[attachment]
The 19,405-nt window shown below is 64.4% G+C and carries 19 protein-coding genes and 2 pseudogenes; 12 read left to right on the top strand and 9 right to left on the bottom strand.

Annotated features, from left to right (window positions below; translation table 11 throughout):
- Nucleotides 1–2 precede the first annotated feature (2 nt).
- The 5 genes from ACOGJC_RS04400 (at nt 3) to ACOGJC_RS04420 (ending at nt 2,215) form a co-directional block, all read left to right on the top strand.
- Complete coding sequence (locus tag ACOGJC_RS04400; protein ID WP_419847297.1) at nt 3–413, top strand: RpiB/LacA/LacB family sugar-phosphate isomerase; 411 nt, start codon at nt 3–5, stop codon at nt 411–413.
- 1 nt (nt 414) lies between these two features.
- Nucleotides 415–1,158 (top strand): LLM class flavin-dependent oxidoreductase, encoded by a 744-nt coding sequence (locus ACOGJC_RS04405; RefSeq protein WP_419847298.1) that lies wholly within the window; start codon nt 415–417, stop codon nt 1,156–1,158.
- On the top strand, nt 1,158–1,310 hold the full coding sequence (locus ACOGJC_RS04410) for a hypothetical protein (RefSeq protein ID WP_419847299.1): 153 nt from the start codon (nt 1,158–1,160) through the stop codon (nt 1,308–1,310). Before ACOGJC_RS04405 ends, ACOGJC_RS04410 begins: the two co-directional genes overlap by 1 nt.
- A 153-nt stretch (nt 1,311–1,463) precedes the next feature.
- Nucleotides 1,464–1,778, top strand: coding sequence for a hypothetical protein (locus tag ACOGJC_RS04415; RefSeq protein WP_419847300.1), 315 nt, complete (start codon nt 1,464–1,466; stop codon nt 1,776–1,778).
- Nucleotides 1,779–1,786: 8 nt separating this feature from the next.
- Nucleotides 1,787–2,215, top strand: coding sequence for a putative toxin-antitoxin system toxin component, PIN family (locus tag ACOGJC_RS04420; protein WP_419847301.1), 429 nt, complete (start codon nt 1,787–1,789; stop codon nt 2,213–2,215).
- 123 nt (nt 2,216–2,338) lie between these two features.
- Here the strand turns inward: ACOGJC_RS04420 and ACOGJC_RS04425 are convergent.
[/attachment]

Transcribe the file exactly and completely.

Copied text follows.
The 19,405-nt window shown below is 64.4% G+C and carries 19 protein-coding genes and 2 pseudogenes; 12 read left to right on the top strand and 9 right to left on the bottom strand.

Annotated features, from left to right (window positions below; translation table 11 throughout):
- Nucleotides 1–2 precede the first annotated feature (2 nt).
- The 5 genes from ACOGJC_RS04400 (at nt 3) to ACOGJC_RS04420 (ending at nt 2,215) form a co-directional block, all read left to right on the top strand.
- Complete coding sequence (locus tag ACOGJC_RS04400; protein ID WP_419847297.1) at nt 3–413, top strand: RpiB/LacA/LacB family sugar-phosphate isomerase; 411 nt, start codon at nt 3–5, stop codon at nt 411–413.
- 1 nt (nt 414) lies between these two features.
- Nucleotides 415–1,158 (top strand): LLM class flavin-dependent oxidoreductase, encoded by a 744-nt coding sequence (locus ACOGJC_RS04405; RefSeq protein WP_419847298.1) that lies wholly within the window; start codon nt 415–417, stop codon nt 1,156–1,158.
- On the top strand, nt 1,158–1,310 hold the full coding sequence (locus ACOGJC_RS04410) for a hypothetical protein (RefSeq protein ID WP_419847299.1): 153 nt from the start codon (nt 1,158–1,160) through the stop codon (nt 1,308–1,310). Before ACOGJC_RS04405 ends, ACOGJC_RS04410 begins: the two co-directional genes overlap by 1 nt.
- A 153-nt stretch (nt 1,311–1,463) precedes the next feature.
- Nucleotides 1,464–1,778, top strand: coding sequence for a hypothetical protein (locus tag ACOGJC_RS04415; RefSeq protein WP_419847300.1), 315 nt, complete (start codon nt 1,464–1,466; stop codon nt 1,776–1,778).
- Nucleotides 1,779–1,786: 8 nt separating this feature from the next.
- Nucleotides 1,787–2,215, top strand: coding sequence for a putative toxin-antitoxin system toxin component, PIN family (locus tag ACOGJC_RS04420; protein WP_419847301.1), 429 nt, complete (start codon nt 1,787–1,789; stop codon nt 2,213–2,215).
- 123 nt (nt 2,216–2,338) lie between these two features.
- Here the strand turns inward: ACOGJC_RS04420 and ACOGJC_RS04425 are convergent.